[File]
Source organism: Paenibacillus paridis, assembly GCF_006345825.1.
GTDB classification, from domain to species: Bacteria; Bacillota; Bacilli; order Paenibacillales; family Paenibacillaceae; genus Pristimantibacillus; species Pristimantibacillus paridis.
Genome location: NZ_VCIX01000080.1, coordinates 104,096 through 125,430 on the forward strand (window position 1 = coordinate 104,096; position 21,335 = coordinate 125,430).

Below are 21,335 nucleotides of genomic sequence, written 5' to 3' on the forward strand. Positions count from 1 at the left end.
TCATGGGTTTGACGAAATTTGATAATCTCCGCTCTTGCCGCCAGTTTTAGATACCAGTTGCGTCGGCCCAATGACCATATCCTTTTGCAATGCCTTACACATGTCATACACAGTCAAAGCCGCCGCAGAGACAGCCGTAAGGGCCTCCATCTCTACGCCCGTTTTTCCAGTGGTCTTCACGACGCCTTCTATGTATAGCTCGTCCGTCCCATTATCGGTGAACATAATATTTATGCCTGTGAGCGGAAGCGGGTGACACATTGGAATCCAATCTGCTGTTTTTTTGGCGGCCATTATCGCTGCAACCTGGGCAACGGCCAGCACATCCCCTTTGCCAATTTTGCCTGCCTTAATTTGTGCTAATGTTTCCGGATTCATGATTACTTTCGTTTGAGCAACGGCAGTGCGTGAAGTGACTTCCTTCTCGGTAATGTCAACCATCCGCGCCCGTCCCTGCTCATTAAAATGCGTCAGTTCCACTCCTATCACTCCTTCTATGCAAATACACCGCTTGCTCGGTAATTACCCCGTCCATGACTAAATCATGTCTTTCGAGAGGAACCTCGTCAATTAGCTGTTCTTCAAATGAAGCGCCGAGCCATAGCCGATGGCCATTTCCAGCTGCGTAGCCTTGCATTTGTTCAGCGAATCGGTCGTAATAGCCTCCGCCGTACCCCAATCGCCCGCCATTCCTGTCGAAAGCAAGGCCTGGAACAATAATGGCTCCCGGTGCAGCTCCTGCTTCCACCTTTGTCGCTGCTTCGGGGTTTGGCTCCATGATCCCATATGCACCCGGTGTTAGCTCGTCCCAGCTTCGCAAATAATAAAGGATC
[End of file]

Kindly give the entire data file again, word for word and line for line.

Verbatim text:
Source organism: Paenibacillus paridis, assembly GCF_006345825.1.
GTDB classification, from domain to species: Bacteria; Bacillota; Bacilli; order Paenibacillales; family Paenibacillaceae; genus Pristimantibacillus; species Pristimantibacillus paridis.
Genome location: NZ_VCIX01000080.1, coordinates 104,096 through 125,430 on the forward strand (window position 1 = coordinate 104,096; position 21,335 = coordinate 125,430).

Below are 21,335 nucleotides of genomic sequence, written 5' to 3' on the forward strand. Positions count from 1 at the left end.
TCATGGGTTTGACGAAATTTGATAATCTCCGCTCTTGCCGCCAGTTTTAGATACCAGTTGCGTCGGCCCAATGACCATATCCTTTTGCAATGCCTTACACATGTCATACACAGTCAAAGCCGCCGCAGAGACAGCCGTAAGGGCCTCCATCTCTACGCCCGTTTTTCCAGTGGTCTTCACGACGCCTTCTATGTATAGCTCGTCCGTCCCATTATCGGTGAACATAATATTTATGCCTGTGAGCGGAAGCGGGTGACACATTGGAATCCAATCTGCTGTTTTTTTGGCGGCCATTATCGCTGCAACCTGGGCAACGGCCAGCACATCCCCTTTGCCAATTTTGCCTGCCTTAATTTGTGCTAATGTTTCCGGATTCATGATTACTTTCGTTTGAGCAACGGCAGTGCGTGAAGTGACTTCCTTCTCGGTAATGTCAACCATCCGCGCCCGTCCCTGCTCATTAAAATGCGTCAGTTCCACTCCTATCACTCCTTCTATGCAAATACACCGCTTGCTCGGTAATTACCCCGTCCATGACTAAATCATGTCTTTCGAGAGGAACCTCGTCAATTAGCTGTTCTTCAAATGAAGCGCCGAGCCATAGCCGATGGCCATTTCCAGCTGCGTAGCCTTGCATTTGTTCAGCGAATCGGTCGTAATAGCCTCCGCCGTACCCCAATCGCCCGCCATTCCTGTCGAAAGCAAGGCCTGGAACAATAATGGCTCCCGGTGCAGCTCCTGCTTCCACCTTTGTCGCTGCTTCGGGGTTTGGCTCCATGATCCCATATGCACCCGGTGTTAGCTCGTCCCAGCTTCGCAAATAATAAAGGATC